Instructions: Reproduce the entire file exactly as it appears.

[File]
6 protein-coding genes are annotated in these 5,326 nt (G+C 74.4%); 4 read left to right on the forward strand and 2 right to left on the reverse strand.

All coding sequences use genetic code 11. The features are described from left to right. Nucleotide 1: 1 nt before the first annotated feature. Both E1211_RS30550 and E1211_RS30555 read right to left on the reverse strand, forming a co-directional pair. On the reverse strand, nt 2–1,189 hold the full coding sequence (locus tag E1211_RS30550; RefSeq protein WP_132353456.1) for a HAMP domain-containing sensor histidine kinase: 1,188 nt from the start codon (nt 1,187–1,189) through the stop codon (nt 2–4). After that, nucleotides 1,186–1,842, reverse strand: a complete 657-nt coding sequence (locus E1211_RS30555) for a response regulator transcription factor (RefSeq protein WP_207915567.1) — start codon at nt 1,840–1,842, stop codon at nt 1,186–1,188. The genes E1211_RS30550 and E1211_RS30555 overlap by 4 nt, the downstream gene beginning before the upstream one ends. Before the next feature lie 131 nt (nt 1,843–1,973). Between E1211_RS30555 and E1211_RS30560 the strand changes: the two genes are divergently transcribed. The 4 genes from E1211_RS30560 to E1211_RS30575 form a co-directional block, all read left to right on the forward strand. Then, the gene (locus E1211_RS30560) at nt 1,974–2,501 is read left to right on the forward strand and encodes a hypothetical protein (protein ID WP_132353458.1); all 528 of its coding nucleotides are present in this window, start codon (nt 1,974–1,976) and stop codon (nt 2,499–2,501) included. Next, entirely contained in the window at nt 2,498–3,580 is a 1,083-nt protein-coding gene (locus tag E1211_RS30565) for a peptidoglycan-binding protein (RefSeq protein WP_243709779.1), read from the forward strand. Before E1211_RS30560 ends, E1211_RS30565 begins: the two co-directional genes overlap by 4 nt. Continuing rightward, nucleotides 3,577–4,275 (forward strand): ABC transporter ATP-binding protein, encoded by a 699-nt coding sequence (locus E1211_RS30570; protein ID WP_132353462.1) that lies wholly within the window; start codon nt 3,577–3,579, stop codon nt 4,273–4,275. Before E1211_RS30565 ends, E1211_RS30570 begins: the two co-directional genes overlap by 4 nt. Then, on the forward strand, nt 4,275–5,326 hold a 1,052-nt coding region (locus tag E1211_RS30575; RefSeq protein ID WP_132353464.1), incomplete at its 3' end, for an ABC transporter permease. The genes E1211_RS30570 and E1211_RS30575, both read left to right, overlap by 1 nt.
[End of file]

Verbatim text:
6 protein-coding genes are annotated in these 5,326 nt (G+C 74.4%); 4 read left to right on the forward strand and 2 right to left on the reverse strand.

All coding sequences use genetic code 11. The features are described from left to right. Nucleotide 1: 1 nt before the first annotated feature. Both E1211_RS30550 and E1211_RS30555 read right to left on the reverse strand, forming a co-directional pair. On the reverse strand, nt 2–1,189 hold the full coding sequence (locus tag E1211_RS30550; RefSeq protein WP_132353456.1) for a HAMP domain-containing sensor histidine kinase: 1,188 nt from the start codon (nt 1,187–1,189) through the stop codon (nt 2–4). After that, nucleotides 1,186–1,842, reverse strand: a complete 657-nt coding sequence (locus E1211_RS30555) for a response regulator transcription factor (RefSeq protein WP_207915567.1) — start codon at nt 1,840–1,842, stop codon at nt 1,186–1,188. The genes E1211_RS30550 and E1211_RS30555 overlap by 4 nt, the downstream gene beginning before the upstream one ends. Before the next feature lie 131 nt (nt 1,843–1,973). Between E1211_RS30555 and E1211_RS30560 the strand changes: the two genes are divergently transcribed. The 4 genes from E1211_RS30560 to E1211_RS30575 form a co-directional block, all read left to right on the forward strand. Then, the gene (locus E1211_RS30560) at nt 1,974–2,501 is read left to right on the forward strand and encodes a hypothetical protein (protein ID WP_132353458.1); all 528 of its coding nucleotides are present in this window, start codon (nt 1,974–1,976) and stop codon (nt 2,499–2,501) included. Next, entirely contained in the window at nt 2,498–3,580 is a 1,083-nt protein-coding gene (locus tag E1211_RS30565) for a peptidoglycan-binding protein (RefSeq protein WP_243709779.1), read from the forward strand. Before E1211_RS30560 ends, E1211_RS30565 begins: the two co-directional genes overlap by 4 nt. Continuing rightward, nucleotides 3,577–4,275 (forward strand): ABC transporter ATP-binding protein, encoded by a 699-nt coding sequence (locus E1211_RS30570; protein ID WP_132353462.1) that lies wholly within the window; start codon nt 3,577–3,579, stop codon nt 4,273–4,275. Before E1211_RS30565 ends, E1211_RS30570 begins: the two co-directional genes overlap by 4 nt. Then, on the forward strand, nt 4,275–5,326 hold a 1,052-nt coding region (locus tag E1211_RS30575; RefSeq protein ID WP_132353464.1), incomplete at its 3' end, for an ABC transporter permease. The genes E1211_RS30570 and E1211_RS30575, both read left to right, overlap by 1 nt.